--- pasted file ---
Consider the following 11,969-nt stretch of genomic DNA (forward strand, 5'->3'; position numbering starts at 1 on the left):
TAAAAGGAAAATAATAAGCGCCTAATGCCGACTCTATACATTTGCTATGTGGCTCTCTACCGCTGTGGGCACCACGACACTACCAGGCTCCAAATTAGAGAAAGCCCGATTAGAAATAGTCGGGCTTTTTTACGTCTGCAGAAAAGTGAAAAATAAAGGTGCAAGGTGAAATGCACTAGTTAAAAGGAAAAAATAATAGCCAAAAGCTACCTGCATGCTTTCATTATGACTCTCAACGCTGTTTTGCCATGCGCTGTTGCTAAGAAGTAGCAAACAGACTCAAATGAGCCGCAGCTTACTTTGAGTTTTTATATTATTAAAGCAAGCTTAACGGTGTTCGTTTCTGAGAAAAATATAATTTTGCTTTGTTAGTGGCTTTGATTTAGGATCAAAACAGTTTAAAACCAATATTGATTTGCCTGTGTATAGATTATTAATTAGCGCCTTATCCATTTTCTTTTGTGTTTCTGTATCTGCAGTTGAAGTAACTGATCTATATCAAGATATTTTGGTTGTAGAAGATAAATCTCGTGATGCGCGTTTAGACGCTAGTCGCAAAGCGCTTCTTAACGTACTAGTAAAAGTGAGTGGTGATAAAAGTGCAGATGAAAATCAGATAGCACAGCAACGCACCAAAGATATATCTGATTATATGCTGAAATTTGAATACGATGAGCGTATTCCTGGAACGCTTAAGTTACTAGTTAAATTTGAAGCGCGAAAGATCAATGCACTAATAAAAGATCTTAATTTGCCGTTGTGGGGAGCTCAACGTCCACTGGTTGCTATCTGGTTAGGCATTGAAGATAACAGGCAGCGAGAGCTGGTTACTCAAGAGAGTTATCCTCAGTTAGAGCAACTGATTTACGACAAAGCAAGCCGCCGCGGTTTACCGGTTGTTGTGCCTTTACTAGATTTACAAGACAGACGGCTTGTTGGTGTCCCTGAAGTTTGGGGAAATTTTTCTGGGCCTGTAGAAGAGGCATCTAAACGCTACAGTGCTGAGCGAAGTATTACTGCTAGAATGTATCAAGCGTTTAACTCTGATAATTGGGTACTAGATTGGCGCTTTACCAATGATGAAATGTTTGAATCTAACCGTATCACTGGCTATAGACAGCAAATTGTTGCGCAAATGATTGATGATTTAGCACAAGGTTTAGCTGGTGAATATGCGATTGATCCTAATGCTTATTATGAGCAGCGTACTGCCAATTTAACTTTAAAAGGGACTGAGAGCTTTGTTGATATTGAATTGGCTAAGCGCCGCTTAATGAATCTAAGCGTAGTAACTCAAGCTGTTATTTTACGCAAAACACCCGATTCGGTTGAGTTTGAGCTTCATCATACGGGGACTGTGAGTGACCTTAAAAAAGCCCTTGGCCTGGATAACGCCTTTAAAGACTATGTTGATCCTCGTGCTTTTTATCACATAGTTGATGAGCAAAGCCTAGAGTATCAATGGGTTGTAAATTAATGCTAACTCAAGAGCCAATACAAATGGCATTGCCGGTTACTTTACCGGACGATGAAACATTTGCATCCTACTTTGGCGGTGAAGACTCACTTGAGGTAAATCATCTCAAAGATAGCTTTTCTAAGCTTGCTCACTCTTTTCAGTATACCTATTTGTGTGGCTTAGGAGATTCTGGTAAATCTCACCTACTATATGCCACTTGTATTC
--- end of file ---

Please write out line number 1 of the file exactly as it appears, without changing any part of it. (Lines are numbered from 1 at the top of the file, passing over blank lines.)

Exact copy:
Consider the following 11,969-nt stretch of genomic DNA (forward strand, 5'->3'; position numbering starts at 1 on the left):